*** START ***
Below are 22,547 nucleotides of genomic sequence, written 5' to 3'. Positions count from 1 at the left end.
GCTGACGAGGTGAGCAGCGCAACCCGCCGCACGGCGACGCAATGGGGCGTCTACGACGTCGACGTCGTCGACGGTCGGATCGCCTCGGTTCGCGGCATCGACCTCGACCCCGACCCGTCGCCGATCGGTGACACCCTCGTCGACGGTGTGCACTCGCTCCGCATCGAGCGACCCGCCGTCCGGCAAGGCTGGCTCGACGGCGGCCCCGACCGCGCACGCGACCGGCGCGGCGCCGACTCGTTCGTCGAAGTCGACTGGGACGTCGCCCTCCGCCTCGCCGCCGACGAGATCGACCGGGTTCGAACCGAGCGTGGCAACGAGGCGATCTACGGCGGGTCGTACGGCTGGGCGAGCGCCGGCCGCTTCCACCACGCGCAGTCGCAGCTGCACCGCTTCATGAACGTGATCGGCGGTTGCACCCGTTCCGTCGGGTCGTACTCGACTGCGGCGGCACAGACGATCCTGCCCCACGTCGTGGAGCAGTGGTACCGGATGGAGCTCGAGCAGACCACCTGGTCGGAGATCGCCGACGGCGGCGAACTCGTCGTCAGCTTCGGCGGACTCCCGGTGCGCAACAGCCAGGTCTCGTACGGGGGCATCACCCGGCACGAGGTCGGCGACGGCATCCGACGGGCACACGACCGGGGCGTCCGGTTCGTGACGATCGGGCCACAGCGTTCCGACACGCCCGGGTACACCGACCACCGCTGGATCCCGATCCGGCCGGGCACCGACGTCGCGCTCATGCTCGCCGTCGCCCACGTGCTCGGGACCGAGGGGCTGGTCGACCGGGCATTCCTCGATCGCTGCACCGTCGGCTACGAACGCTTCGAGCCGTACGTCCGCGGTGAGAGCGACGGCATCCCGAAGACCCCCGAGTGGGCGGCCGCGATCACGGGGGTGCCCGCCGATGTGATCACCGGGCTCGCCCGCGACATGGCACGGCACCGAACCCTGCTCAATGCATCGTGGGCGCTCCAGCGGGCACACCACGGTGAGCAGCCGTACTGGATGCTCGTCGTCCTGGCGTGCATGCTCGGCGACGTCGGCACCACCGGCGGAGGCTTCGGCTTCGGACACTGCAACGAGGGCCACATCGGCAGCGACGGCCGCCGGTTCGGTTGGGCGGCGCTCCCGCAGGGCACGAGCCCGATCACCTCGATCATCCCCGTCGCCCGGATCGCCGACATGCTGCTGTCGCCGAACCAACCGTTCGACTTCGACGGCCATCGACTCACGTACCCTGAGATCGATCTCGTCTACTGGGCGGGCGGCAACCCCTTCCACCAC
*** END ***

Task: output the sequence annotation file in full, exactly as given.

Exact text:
Below are 22,547 nucleotides of genomic sequence, written 5' to 3'. Positions count from 1 at the left end.
GCTGACGAGGTGAGCAGCGCAACCCGCCGCACGGCGACGCAATGGGGCGTCTACGACGTCGACGTCGTCGACGGTCGGATCGCCTCGGTTCGCGGCATCGACCTCGACCCCGACCCGTCGCCGATCGGTGACACCCTCGTCGACGGTGTGCACTCGCTCCGCATCGAGCGACCCGCCGTCCGGCAAGGCTGGCTCGACGGCGGCCCCGACCGCGCACGCGACCGGCGCGGCGCCGACTCGTTCGTCGAAGTCGACTGGGACGTCGCCCTCCGCCTCGCCGCCGACGAGATCGACCGGGTTCGAACCGAGCGTGGCAACGAGGCGATCTACGGCGGGTCGTACGGCTGGGCGAGCGCCGGCCGCTTCCACCACGCGCAGTCGCAGCTGCACCGCTTCATGAACGTGATCGGCGGTTGCACCCGTTCCGTCGGGTCGTACTCGACTGCGGCGGCACAGACGATCCTGCCCCACGTCGTGGAGCAGTGGTACCGGATGGAGCTCGAGCAGACCACCTGGTCGGAGATCGCCGACGGCGGCGAACTCGTCGTCAGCTTCGGCGGACTCCCGGTGCGCAACAGCCAGGTCTCGTACGGGGGCATCACCCGGCACGAGGTCGGCGACGGCATCCGACGGGCACACGACCGGGGCGTCCGGTTCGTGACGATCGGGCCACAGCGTTCCGACACGCCCGGGTACACCGACCACCGCTGGATCCCGATCCGGCCGGGCACCGACGTCGCGCTCATGCTCGCCGTCGCCCACGTGCTCGGGACCGAGGGGCTGGTCGACCGGGCATTCCTCGATCGCTGCACCGTCGGCTACGAACGCTTCGAGCCGTACGTCCGCGGTGAGAGCGACGGCATCCCGAAGACCCCCGAGTGGGCGGCCGCGATCACGGGGGTGCCCGCCGATGTGATCACCGGGCTCGCCCGCGACATGGCACGGCACCGAACCCTGCTCAATGCATCGTGGGCGCTCCAGCGGGCACACCACGGTGAGCAGCCGTACTGGATGCTCGTCGTCCTGGCGTGCATGCTCGGCGACGTCGGCACCACCGGCGGAGGCTTCGGCTTCGGACACTGCAACGAGGGCCACATCGGCAGCGACGGCCGCCGGTTCGGTTGGGCGGCGCTCCCGCAGGGCACGAGCCCGATCACCTCGATCATCCCCGTCGCCCGGATCGCCGACATGCTGCTGTCGCCGAACCAACCGTTCGACTTCGACGGCCATCGACTCACGTACCCTGAGATCGATCTCGTCTACTGGGCGGGCGGCAACCCCTTCCACCAC